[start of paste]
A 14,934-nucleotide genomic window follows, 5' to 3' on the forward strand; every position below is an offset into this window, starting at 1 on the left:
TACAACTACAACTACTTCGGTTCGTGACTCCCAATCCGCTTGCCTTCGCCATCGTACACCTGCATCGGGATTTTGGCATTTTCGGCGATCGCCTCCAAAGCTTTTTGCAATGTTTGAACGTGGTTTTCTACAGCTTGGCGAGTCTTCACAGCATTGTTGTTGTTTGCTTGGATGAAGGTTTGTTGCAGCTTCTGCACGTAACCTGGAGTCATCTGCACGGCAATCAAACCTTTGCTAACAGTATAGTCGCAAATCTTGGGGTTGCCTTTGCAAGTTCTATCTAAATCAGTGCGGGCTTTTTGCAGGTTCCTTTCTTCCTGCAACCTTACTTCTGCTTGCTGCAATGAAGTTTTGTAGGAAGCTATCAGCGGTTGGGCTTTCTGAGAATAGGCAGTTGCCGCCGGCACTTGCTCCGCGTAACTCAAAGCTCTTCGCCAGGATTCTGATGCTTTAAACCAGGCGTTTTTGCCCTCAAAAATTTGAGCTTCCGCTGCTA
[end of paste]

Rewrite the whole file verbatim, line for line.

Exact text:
A 14,934-nucleotide genomic window follows, 5' to 3' on the forward strand; every position below is an offset into this window, starting at 1 on the left:
TACAACTACAACTACTTCGGTTCGTGACTCCCAATCCGCTTGCCTTCGCCATCGTACACCTGCATCGGGATTTTGGCATTTTCGGCGATCGCCTCCAAAGCTTTTTGCAATGTTTGAACGTGGTTTTCTACAGCTTGGCGAGTCTTCACAGCATTGTTGTTGTTTGCTTGGATGAAGGTTTGTTGCAGCTTCTGCACGTAACCTGGAGTCATCTGCACGGCAATCAAACCTTTGCTAACAGTATAGTCGCAAATCTTGGGGTTGCCTTTGCAAGTTCTATCTAAATCAGTGCGGGCTTTTTGCAGGTTCCTTTCTTCCTGCAACCTTACTTCTGCTTGCTGCAATGAAGTTTTGTAGGAAGCTATCAGCGGTTGGGCTTTCTGAGAATAGGCAGTTGCCGCCGGCACTTGCTCCGCGTAACTCAAAGCTCTTCGCCAGGATTCTGATGCTTTAAACCAGGCGTTTTTGCCCTCAAAAATTTGAGCTTCCGCTGCTA